To begin with, the rapid rate at which his health deteriorated during his fast (lasting less than a week) will question his claims to miraculous powers of his brand of Yoga. He had to be rushed to the intensive care unit and kept on some life support systems. There have been almost countless number of Indians, from the time of the freedom movement before 1947, who had successfully outlived longer fasts, requiring no visit to the ICU. And we are not taking about Mahatma Gandhi, a frail man who, as far as one knows, did not practice Yoga regularly.
And Ram Dev says that his brand of Yoga can cure diseases like cancer and AIDS. While on the subject, many will recall that a few years ago allegations were made about the questionable contents of his so-called herbal medicines and their efficacy. Interestingly, some of the politicians who had raised that doubt have lent him their support, albeit indirectly.
His formulation for ridding the country of corruption and other social ills stresses credulity more. ‘Death sentence’ for those who have ‘black money’ stashed in foreign banks; India will become an incredibly rich country (one rupee worth $50!) if all the ‘black money’ Indians have deposited in secret foreign bank accounts is confiscated and treated as national property; the circulation of currency notes of Rs 1000 and Rs 500 denomination should be scrapped at once; English, a sign of ‘slavery’, should be abolished; allopathic system should be banished and so on and on.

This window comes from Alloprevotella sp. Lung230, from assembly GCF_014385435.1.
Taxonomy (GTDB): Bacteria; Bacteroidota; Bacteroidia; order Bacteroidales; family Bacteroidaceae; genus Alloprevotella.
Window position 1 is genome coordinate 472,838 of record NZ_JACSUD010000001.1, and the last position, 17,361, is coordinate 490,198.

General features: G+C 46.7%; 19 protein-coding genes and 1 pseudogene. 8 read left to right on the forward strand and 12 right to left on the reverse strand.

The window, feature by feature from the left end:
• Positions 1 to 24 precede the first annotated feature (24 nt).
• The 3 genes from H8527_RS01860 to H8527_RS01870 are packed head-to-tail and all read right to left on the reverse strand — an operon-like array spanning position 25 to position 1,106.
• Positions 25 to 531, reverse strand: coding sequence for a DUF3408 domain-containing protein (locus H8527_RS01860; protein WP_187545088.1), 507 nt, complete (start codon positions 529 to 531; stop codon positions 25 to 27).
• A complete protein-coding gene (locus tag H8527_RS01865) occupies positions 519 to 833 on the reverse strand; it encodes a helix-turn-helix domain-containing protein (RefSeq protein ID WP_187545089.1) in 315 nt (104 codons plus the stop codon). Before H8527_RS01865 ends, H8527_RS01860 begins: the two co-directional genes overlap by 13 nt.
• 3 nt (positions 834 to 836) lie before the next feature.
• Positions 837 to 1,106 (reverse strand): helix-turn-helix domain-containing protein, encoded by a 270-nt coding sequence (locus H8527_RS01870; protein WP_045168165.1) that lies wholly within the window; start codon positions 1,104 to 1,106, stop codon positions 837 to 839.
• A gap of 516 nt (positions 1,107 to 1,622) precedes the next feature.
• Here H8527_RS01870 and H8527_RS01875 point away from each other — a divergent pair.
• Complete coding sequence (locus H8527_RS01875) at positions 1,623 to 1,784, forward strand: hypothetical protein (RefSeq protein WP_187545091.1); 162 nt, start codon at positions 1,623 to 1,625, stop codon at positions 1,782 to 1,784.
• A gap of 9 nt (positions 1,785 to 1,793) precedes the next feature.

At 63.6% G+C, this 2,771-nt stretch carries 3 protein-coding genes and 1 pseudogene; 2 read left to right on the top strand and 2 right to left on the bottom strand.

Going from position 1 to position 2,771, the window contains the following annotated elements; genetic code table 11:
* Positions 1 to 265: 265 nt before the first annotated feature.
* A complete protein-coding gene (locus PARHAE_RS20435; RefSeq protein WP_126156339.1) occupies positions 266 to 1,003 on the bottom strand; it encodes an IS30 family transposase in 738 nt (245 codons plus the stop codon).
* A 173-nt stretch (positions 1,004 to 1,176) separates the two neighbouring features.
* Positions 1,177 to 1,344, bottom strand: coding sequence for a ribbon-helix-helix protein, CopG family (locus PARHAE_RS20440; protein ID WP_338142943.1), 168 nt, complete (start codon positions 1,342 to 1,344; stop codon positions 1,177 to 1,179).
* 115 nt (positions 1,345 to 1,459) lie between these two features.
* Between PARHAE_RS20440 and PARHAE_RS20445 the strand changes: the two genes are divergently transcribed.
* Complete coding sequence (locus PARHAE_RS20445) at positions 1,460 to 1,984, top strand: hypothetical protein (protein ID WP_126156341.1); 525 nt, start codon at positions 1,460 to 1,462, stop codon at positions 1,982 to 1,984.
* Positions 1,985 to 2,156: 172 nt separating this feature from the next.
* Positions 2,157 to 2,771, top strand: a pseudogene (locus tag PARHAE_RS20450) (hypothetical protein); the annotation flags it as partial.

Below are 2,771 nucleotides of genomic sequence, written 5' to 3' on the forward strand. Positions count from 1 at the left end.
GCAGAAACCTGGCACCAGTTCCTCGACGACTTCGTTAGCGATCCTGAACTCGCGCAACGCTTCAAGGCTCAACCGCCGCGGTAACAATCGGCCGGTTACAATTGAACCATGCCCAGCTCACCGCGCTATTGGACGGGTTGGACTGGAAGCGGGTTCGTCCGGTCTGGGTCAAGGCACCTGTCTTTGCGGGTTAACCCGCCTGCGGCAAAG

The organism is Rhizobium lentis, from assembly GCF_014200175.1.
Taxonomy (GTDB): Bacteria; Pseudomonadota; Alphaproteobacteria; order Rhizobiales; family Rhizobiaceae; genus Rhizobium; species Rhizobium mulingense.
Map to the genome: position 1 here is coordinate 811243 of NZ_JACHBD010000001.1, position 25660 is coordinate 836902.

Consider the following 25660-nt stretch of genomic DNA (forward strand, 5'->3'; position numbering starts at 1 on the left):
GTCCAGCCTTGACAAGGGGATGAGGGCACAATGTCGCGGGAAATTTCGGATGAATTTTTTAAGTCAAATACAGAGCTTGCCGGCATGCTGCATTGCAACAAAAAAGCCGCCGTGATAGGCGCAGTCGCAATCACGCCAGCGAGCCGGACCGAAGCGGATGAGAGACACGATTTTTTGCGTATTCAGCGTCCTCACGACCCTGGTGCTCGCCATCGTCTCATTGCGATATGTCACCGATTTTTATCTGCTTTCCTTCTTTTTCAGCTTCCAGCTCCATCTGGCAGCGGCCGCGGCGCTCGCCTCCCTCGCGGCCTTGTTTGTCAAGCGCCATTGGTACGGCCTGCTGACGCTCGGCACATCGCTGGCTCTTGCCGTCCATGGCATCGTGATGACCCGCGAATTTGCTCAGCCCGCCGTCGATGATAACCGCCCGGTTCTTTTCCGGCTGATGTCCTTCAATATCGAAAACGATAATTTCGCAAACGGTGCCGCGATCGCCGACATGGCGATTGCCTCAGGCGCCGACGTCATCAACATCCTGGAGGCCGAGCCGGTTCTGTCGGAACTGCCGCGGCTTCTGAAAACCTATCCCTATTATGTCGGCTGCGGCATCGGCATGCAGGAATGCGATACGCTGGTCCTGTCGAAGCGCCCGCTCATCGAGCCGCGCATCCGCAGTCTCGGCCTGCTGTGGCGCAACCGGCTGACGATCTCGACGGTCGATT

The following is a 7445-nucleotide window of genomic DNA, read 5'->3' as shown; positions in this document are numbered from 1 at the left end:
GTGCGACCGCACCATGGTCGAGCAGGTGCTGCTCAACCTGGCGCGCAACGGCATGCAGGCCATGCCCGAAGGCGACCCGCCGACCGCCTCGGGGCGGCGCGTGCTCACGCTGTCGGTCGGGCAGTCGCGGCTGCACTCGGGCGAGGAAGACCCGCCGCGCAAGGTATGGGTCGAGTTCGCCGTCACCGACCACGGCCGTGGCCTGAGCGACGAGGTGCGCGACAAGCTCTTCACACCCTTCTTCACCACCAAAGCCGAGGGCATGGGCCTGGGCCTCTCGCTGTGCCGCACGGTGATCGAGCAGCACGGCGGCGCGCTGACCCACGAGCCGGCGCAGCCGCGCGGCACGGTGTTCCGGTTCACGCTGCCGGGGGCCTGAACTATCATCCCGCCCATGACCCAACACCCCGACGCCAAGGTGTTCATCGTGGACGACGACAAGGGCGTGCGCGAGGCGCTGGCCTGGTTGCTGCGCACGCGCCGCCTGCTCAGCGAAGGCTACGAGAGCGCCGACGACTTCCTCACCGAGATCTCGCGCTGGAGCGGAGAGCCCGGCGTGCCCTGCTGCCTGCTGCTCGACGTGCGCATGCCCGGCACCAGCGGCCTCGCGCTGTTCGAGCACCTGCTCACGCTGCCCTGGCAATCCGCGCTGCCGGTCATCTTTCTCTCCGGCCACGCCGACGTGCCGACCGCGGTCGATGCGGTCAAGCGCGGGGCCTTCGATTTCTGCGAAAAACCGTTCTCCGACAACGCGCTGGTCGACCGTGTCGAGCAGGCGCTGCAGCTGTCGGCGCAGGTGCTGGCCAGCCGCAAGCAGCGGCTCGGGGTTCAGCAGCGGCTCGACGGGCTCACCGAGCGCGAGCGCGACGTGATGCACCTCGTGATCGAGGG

The hoarders of black money certainly deserve no sympathy and the money they have illegally taken away from the country does belong to the country. The problem is that banks in foreign countries take order neither from Baba Ram Dev nor from the government of India, especially when they thrive on unaccounted money and take shelter behind the façade of secrecy of clients. Unearthing black money is not a one-shot affair.
The root cause is our taxation system and our Inspector Raj, which is thriving even after India had said good-bye to controlled socialist economy two decades ago by embracing market forces. Neither Baba nor the government is addressing the issue.
As for the death penalty, it is to be noted that it has been demanded by a man who is also treated by his followers as some kind of a spiritual figure. Baba Ram Dev, of course, may not be aware that there is a strong move all over the world to abolish the death penalty. A more earthy question is when so many murderers, including terrorists, are able to escape the death sentence how easy will it be to hang an economic offender?
The biggest blow that the anti-corruption movement has suffered on account of the association of Baba Ram Dev is attributable to his huge capital empire, consisting of palatial mansions, vast tracts of land, factories, TV stations and an island in Scotland. The man who probably helped the Baba in building his empire appears to have acquired Indian passport through questionable means.
It does not make Baba Ram Dev a leader worthy of leading a movement against corruption. Not even when the allegations are dismissed as ‘politically motivated’. Politicians are prone to take cover behind that kind of plea; those sitting on high moral pedestal have to come clean before they raise a cry against the evils in society.